When Dawn adopted her 7-year-old nephew, Dylan (not their real names), she expected a difficult initial adjustment. The 51-year-old Wisconsin homemaker, who is married to an attorney, has 10 children—8 adopted, 2 biological—and jokes that her occupation is "laundry." She knew that Dylan had been starved and neglected by his cocaine-addicted mother.
But what Dawn didn’t expect was for her nephew to be diagnosed with attention-deficit/hyperactivity disorder. "He was climbing the walls," she says. "He couldn't even sit still to eat." At school, he wasn't learning because he was in constant motion.
Dawn suspected that Dylan's main problem wasn't really ADHD. Her pediatrician wanted him evaluated and suggested medication. "It was tempting," she says, but "I had a gut feeling I should wait." Dawn believed that her nephew's inattention and over-activity were linked instead to his disrupted parental relationships and chaotic early experience.
Dawn's maternal intuition about the effects of trauma on attention is increasingly backed by science. "The big problem is that people just don't identify trauma in kids," says Claude Chemtob, professor of psychiatry and pediatrics at Mt. Sinai Medical School in New York City, who recently published a study of children who were attending preschools near the World Trade Center on Sept. 11, 2001.
Though we tend to think of traumatic experiences as rare, in fact, by age 16, seven of 10 children have been exposed to at least one potentially traumatic event—such as a natural disaster, severe car accident, child abuse or the loss of close family member—according to a study of a representative sample of more than 1,400 children living in North Carolina published in 2007.
In Chemtob's 9/11 study, even children who saw people jump from the towers tended not to have lasting problems. But preschoolers who had experienced multiple traumatic events were 16 times more likely to have attention problems—and 21 times more likely to be overly emotionally reactive and/or to show symptoms of depression and anxiety—than children who had not had such experiences.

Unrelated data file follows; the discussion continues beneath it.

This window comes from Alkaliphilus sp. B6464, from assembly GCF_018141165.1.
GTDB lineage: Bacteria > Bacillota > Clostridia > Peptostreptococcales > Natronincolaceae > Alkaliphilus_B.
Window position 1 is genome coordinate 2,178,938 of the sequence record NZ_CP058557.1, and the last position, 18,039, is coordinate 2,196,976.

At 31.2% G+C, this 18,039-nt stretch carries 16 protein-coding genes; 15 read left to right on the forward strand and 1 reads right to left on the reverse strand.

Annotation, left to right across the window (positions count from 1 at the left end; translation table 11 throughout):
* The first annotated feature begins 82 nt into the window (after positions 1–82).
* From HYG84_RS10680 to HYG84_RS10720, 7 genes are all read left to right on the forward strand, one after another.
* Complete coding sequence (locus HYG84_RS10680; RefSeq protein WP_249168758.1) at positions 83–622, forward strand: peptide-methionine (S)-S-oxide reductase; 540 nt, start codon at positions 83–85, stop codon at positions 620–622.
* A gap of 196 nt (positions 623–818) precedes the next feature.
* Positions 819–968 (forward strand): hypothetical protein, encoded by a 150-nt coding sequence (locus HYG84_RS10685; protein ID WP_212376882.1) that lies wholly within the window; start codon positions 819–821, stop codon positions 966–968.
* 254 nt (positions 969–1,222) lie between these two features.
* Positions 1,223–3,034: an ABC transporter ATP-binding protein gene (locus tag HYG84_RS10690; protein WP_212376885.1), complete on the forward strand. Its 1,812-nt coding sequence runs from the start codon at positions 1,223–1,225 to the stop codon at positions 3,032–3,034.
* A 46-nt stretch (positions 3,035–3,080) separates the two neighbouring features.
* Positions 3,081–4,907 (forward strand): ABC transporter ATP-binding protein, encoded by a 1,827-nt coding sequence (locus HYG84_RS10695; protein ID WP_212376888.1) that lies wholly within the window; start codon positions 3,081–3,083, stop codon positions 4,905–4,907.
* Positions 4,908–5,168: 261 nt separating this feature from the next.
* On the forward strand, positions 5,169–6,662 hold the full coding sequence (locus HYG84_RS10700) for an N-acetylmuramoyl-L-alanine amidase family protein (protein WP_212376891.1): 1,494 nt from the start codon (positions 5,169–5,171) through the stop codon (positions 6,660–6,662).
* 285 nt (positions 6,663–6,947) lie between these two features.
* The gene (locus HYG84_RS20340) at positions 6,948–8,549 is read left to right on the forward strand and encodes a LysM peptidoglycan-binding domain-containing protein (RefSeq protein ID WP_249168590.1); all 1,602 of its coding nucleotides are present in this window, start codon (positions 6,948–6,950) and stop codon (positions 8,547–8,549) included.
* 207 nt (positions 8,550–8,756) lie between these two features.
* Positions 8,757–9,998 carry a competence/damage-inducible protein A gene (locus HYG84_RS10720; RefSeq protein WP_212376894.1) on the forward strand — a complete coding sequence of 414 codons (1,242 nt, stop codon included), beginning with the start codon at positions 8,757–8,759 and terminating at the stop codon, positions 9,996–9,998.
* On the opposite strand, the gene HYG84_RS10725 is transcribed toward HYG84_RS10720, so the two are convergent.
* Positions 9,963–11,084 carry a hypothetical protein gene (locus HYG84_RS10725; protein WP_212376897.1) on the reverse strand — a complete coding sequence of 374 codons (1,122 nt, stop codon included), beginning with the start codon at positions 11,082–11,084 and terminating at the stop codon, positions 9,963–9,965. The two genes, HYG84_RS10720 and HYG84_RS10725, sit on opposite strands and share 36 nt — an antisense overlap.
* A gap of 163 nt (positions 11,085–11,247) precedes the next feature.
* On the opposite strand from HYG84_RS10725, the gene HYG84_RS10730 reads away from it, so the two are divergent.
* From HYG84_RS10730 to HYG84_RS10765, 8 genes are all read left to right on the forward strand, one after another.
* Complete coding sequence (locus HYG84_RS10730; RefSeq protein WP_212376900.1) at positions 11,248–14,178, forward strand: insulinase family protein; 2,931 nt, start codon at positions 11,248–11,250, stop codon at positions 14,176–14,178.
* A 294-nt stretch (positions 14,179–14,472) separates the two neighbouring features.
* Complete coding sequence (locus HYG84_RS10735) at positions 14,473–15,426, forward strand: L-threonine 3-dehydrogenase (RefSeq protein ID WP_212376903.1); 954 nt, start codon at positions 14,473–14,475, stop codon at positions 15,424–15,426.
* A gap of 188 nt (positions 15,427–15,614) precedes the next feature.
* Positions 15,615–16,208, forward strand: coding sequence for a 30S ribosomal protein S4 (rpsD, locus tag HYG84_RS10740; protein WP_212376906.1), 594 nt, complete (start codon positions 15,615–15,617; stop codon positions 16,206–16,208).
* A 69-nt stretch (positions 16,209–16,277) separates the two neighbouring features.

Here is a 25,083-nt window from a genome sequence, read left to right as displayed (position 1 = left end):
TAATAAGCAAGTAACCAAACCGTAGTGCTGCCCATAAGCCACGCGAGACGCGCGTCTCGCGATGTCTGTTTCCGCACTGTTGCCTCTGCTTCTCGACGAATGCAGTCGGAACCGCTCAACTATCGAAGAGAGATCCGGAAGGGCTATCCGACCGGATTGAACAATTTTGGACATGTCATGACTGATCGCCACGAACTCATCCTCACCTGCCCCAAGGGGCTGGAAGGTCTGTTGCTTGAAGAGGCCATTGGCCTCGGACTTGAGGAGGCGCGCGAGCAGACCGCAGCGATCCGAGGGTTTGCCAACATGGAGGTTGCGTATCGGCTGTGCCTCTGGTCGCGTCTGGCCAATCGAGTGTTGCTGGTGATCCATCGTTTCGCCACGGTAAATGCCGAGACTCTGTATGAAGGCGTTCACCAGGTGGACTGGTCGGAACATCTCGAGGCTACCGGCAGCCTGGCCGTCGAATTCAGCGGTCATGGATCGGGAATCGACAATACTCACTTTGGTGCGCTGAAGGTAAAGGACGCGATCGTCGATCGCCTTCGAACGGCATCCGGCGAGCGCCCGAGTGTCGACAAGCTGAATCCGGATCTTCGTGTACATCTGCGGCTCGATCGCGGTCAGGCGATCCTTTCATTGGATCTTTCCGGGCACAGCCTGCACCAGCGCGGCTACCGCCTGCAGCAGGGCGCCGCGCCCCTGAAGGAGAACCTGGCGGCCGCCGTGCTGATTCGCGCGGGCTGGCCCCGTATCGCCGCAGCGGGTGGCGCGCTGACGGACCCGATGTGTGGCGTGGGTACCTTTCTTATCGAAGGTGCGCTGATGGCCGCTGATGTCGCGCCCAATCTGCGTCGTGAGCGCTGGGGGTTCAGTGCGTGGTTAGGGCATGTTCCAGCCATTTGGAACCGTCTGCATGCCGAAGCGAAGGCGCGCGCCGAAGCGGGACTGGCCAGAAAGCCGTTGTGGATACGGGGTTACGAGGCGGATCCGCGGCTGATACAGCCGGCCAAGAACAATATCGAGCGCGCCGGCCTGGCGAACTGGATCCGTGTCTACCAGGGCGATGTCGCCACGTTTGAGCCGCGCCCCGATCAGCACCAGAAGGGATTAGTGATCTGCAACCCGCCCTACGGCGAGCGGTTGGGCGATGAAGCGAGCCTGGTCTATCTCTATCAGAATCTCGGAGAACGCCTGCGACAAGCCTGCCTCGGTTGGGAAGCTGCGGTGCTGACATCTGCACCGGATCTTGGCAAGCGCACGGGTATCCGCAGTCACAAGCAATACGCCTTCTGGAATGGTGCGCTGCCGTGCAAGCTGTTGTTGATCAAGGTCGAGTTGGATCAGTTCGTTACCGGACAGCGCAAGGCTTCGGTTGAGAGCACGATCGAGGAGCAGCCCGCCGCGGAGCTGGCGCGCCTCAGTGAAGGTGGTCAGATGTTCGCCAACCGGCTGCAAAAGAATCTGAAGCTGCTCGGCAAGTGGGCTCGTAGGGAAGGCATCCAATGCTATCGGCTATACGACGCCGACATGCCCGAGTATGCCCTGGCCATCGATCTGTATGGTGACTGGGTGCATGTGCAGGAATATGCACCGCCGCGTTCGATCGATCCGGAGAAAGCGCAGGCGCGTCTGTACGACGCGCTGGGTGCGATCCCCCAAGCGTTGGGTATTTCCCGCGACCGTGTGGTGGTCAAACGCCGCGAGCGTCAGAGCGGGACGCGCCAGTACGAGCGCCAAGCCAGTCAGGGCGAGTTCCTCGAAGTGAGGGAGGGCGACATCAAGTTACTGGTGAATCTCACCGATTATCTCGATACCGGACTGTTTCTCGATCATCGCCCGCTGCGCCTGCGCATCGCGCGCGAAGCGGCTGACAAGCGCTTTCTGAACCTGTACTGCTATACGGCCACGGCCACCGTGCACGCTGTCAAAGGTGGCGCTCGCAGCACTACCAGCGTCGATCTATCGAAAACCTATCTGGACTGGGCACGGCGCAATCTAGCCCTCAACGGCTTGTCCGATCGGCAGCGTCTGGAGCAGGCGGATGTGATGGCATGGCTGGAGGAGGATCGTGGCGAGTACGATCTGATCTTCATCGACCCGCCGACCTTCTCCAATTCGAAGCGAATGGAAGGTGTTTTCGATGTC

But, if other studies of similar children are a guide, many of these severely affected children would probably not meet criteria for post-traumatic stress disorder. Studies following children with known trauma exposure find that they are much more likely to suffer other anxiety disorders or depression than classic PTSD.
Indeed, despite the high prevalence of potentially traumatizing experiences, less than half a percent of the children followed in the North Carolina study could be diagnosed with PTSD. However, 40 percent of those who had had such experiences qualified for at least one diagnosis, often depression or anxiety disorders.
As a result, many traumatized children whose behavior has clearly been affected by their experiences aren’t diagnosed with PTSD—or diagnosed at all. Chemtob notes that "virtually none" of the children in his study were getting any kind of treatment, despite symptoms severe enough to warrant it.
Other children are vulnerable to being labeled with an alphabet soup of diagnoses, including ADHD, because trauma profoundly affects many different parts of the brain and can produce widely varying behaviors and outcomes.
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